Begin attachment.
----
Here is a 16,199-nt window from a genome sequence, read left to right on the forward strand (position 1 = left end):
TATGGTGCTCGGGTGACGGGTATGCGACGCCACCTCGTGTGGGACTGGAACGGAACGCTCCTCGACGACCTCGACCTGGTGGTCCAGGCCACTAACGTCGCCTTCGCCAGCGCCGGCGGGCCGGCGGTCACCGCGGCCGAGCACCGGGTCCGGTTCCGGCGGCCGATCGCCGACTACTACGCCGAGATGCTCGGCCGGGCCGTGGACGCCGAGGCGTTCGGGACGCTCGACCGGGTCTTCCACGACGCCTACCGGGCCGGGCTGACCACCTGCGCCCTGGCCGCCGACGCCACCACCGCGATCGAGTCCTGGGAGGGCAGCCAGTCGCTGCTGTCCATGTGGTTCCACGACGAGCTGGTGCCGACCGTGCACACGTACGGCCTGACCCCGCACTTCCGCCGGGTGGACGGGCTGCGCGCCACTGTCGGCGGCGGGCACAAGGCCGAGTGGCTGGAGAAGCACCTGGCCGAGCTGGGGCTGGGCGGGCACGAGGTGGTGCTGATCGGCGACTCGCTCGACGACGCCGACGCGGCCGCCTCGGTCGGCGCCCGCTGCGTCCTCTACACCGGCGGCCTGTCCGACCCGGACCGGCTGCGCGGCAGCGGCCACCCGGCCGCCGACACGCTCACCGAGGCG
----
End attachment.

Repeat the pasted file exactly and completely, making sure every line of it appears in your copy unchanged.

Here is a 16,199-nt window from a genome sequence, read left to right on the forward strand (position 1 = left end):
TATGGTGCTCGGGTGACGGGTATGCGACGCCACCTCGTGTGGGACTGGAACGGAACGCTCCTCGACGACCTCGACCTGGTGGTCCAGGCCACTAACGTCGCCTTCGCCAGCGCCGGCGGGCCGGCGGTCACCGCGGCCGAGCACCGGGTCCGGTTCCGGCGGCCGATCGCCGACTACTACGCCGAGATGCTCGGCCGGGCCGTGGACGCCGAGGCGTTCGGGACGCTCGACCGGGTCTTCCACGACGCCTACCGGGCCGGGCTGACCACCTGCGCCCTGGCCGCCGACGCCACCACCGCGATCGAGTCCTGGGAGGGCAGCCAGTCGCTGCTGTCCATGTGGTTCCACGACGAGCTGGTGCCGACCGTGCACACGTACGGCCTGACCCCGCACTTCCGCCGGGTGGACGGGCTGCGCGCCACTGTCGGCGGCGGGCACAAGGCCGAGTGGCTGGAGAAGCACCTGGCCGAGCTGGGGCTGGGCGGGCACGAGGTGGTGCTGATCGGCGACTCGCTCGACGACGCCGACGCGGCCGCCTCGGTCGGCGCCCGCTGCGTCCTCTACACCGGCGGCCTGTCCGACCCGGACCGGCTGCGCGGCAGCGGCCACCCGGCCGCCGACACGCTCACCGAGGCG